The Facts About Nutrition
Here's how to get the vitamins and minerals you need.
Good nutrition is much more than something to fill your stomach -- what you
eat can affect your health, energy, and well-being in so many ways.
The most important feature of a good diet is variety. We all know variety is
the spice of life, but did you realize that unless you eat a wide variety of
foods, you may be missing out on important vitamins, minerals, and other
nutrients? Eating the right mix of vitamins and minerals will help you feel and
look your best at any age.
To make sure your eating plan contains all the nutrients you need, choose a
rainbow of colorful foods. The pigments that give foods their color are also
the nutritious substances that can reduce your risk of cancer and chronic
diseases like heart disease.
Of course, foods with the most "pigment power" are mostly fruits and
vegetables -- yet another reason to fill your plate with these fiber-filled,
low-calorie, fat-free, super foods! Eaten together, fruits and vegetables pack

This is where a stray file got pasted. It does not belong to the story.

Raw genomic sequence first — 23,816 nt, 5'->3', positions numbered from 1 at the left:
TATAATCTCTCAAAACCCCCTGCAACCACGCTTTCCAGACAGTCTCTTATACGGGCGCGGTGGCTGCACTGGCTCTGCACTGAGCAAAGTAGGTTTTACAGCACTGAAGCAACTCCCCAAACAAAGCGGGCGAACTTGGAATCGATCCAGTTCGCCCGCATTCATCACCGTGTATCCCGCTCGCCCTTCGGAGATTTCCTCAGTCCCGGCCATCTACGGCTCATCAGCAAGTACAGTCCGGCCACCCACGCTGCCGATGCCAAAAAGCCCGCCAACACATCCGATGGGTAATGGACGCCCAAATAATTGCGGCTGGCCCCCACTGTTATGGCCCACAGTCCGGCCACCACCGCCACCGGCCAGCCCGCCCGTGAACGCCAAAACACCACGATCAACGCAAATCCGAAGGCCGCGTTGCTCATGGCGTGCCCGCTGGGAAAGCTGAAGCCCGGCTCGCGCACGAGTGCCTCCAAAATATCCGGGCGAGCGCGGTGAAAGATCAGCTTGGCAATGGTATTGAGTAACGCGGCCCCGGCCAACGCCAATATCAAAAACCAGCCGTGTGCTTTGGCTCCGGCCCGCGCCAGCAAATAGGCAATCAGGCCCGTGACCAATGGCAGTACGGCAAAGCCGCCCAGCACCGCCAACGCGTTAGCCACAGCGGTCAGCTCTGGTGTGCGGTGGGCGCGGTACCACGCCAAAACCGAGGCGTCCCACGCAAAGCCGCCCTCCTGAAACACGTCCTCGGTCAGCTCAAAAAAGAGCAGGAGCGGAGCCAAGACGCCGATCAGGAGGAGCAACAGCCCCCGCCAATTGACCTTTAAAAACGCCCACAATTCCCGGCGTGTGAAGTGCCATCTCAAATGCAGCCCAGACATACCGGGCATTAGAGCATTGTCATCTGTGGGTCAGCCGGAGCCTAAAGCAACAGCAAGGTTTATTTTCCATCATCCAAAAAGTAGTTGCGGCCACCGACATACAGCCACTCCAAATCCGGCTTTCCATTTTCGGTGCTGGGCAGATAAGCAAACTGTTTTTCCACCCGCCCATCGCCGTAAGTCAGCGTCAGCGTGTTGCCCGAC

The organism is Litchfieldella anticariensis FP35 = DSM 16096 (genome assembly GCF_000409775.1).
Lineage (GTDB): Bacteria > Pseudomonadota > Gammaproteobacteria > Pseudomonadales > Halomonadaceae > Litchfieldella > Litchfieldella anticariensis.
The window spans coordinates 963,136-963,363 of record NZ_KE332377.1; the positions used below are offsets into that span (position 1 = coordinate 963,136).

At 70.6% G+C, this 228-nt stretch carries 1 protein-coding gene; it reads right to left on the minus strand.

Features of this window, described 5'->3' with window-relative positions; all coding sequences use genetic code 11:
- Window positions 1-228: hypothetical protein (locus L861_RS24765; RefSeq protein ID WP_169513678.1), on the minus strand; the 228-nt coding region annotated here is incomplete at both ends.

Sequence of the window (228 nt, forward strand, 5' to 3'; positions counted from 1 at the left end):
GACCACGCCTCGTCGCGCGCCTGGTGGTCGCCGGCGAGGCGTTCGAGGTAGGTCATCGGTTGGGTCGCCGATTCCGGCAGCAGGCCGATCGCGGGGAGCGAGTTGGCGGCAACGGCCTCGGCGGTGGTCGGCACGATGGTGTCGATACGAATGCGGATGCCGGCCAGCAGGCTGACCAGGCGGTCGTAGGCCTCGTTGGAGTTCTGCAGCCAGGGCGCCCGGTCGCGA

an even bigger punch in reducing free radicals -- unstable molecules in the
body that damage cells and are thought to contribute to the development of many
Vitamins in the News
The hottest vitamins these days are the antioxidants (E, C, and A, along
with the mineral selenium) and the "sunshine" vitamin, also known as
Antioxidants help gobble up those nasty free radicals. A diet rich in
antioxidants has been linked to a host of health-promoting, disease-fighting
activities in the body.
Antioxidant-rich foods include:
- Vitamin A and beta-carotene: Pumpkin, squash, carrots, spinach, sweet
potatoes, cantaloupes, dark leafy greens, and mangoes
- Vitamin C: Citrus fruits, strawberries, bell peppers, cauliflower,
broccoli, tomatoes, sweet potatoes, asparagus
- Vitamin E: Vegetable oil, almonds, whole grains, wheat germ, sweet
- Selenium: Salmon, haddock
Vitamin D has been in the news lately as studies have shown that people
living in northern latitudes (such as much of the northern U.S.) may not get
enough of this nutrient. Without adequate vitamin D, your body can't properly
absorb calcium, leading to a higher risk of broken bones -- especially in the
elderly. A recent Swiss study suggests that elderly folks may be able to reduce
their risk of injury from falls with vitamin D supplementation.
The best source of this nutrient is sunshine. Other good sources
- Fortified milk and some orange juices. Juice manufacturers are now adding
both calcium and vitamin D for better absorption.
- Salmon and mackerel